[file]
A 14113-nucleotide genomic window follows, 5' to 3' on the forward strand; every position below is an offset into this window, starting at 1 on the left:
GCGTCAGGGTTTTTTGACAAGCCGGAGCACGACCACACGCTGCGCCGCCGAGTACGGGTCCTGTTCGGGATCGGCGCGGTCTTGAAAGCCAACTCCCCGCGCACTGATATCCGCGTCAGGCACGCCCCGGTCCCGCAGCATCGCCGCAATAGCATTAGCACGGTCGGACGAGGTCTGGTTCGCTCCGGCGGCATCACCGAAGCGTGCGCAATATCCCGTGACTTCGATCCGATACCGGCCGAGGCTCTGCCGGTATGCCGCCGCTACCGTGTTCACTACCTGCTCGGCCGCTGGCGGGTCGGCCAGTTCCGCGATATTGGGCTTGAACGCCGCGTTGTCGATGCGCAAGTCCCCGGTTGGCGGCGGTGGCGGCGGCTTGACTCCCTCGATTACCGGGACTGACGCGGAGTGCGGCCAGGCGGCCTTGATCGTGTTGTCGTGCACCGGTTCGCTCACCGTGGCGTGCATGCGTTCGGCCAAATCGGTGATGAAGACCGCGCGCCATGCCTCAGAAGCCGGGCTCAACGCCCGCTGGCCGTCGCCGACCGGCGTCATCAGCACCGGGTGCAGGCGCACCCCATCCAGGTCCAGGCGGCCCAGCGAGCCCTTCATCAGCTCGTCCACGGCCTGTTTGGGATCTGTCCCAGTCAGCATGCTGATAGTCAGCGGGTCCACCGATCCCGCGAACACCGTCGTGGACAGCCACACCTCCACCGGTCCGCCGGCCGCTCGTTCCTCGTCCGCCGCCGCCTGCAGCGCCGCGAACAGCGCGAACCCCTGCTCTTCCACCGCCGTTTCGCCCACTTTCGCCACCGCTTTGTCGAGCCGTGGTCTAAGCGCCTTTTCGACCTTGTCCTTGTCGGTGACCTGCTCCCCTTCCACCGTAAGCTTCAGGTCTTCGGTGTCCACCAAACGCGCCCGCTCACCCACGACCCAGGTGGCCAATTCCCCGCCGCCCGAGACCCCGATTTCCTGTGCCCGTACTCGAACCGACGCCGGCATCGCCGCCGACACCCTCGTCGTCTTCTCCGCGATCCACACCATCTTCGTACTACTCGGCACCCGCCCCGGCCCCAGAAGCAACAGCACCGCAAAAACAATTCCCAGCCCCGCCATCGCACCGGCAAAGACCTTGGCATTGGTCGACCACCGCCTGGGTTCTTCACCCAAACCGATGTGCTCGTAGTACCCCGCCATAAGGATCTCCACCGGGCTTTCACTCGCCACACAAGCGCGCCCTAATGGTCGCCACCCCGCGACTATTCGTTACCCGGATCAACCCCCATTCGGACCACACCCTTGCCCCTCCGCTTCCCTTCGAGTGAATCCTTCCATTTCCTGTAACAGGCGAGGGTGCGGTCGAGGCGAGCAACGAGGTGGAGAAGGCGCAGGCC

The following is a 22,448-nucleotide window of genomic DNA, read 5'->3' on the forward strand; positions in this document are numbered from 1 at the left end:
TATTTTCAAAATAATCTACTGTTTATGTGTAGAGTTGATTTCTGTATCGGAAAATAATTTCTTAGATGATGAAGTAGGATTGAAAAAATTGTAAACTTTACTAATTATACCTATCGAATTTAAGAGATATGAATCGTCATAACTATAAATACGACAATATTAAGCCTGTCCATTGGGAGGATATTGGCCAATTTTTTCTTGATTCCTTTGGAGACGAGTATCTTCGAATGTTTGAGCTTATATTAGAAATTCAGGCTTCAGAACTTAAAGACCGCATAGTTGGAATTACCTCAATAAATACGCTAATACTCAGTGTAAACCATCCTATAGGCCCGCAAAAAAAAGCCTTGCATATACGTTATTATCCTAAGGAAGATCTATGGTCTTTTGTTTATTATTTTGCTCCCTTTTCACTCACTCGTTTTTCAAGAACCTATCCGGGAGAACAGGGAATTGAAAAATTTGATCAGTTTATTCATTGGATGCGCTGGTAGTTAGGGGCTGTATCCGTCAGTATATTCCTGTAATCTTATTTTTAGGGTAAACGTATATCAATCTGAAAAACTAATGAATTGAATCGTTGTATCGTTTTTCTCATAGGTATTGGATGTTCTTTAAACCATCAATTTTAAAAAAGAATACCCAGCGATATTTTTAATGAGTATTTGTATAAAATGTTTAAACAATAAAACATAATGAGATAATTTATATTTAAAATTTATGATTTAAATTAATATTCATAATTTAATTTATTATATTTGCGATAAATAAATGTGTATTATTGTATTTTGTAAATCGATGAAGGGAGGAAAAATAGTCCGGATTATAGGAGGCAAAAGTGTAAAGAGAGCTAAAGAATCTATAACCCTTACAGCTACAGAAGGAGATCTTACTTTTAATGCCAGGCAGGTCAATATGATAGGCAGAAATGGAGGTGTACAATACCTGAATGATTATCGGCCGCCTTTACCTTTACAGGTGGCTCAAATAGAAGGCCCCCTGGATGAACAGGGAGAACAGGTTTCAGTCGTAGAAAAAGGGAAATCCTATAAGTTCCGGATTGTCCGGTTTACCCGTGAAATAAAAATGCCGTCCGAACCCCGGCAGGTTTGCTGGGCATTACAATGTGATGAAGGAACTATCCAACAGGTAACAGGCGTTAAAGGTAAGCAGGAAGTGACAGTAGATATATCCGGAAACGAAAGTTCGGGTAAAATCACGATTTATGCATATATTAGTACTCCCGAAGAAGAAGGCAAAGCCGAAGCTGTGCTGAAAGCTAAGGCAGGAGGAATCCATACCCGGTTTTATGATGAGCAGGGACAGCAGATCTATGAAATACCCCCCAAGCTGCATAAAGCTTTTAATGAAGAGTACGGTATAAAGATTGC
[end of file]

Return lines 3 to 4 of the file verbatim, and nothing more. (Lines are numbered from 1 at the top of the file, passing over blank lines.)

The following is a 22,448-nucleotide window of genomic DNA, read 5'->3' on the forward strand; positions in this document are numbered from 1 at the left end:
TATTTTCAAAATAATCTACTGTTTATGTGTAGAGTTGATTTCTGTATCGGAAAATAATTTCTTAGATGATGAAGTAGGATTGAAAAAATTGTAAACTTTACTAATTATACCTATCGAATTTAAGAGATATGAATCGTCATAACTATAAATACGACAATATTAAGCCTGTCCATTGGGAGGATATTGGCCAATTTTTTCTTGATTCCTTTGGAGACGAGTATCTTCGAATGTTTGAGCTTATATTAGAAATTCAGGCTTCAGAACTTAAAGACCGCATAGTTGGAATTACCTCAATAAATACGCTAATACTCAGTGTAAACCATCCTATAGGCCCGCAAAAAAAAGCCTTGCATATACGTTATTATCCTAAGGAAGATCTATGGTCTTTTGTTTATTATTTTGCTCCCTTTTCACTCACTCGTTTTTCAAGAACCTATCCGGGAGAACAGGGAATTGAAAAATTTGATCAGTTTATTCATTGGATGCGCTGGTAGTTAGGGGCTGTATCCGTCAGTATATTCCTGTAATCTTATTTTTAGGGTAAACGTATATCAATCTGAAAAACTAATGAATTGAATCGTTGTATCGTTTTTCTCATAGGTATTGGATGTTCTTTAAACCATCAATTTTAAAAAAGAATACCCAGCGATATTTTTAATGAGTATTTGTATAAAATGTTTAAACAATAAAACATAATGAGATAATTTATATTTAAAATTTATGATTTAAATTAATATTCATAATTTAATTTATTATATTTGCGATAAATAAATGTGTATTATTGTATTTTGTAAATCGATGAAGGGAGGAAAAATAGTCCGGATTATAGGAGGCAAAAGTGTAAAGAGAGCTAAAGAATCTATAACCCTTACAGCTACAGAAGGAGATCTTACTTTTAATGCCAGGCAGGTCAATATGATAGGCAGAAATGGAGGTGTACAATACCTGAATGATTATCGGCCGCCTTTACCTTTACAGGTGGCTCAAATAGAAGGCCCCCTGGATGAACAGGGAGAACAGGTTTCAGTCGTAGAAAAAGGGAAATCCTATAAGTTCCGGATTGTCCGGTTTACCCGTGAAATAAAAATGCCGTCCGAACCCCGGCAGGTTTGCTGGGCATTACAATGTGATGAAGGAACTATCCAACAGGTAACAGGCGTTAAAGGTAAGCAGGAAGTGACAGTAGATATATCCGGAAACGAAAGTTCGGGTAAAATCACGATTTATGCATATATTAGTACTCCCGAAGAAGAAGGCAAAGCCGAAGCTGTGCTGAAAGCTAAGGCAGGAGGAATCCATACCCGGTTTTATGATGAGCAGGGACAGCAGATCTATGAAATACCCCCCAAGCTGCATAAAGCTTTTAATGAAGAGTACGGTATAAAGATTGC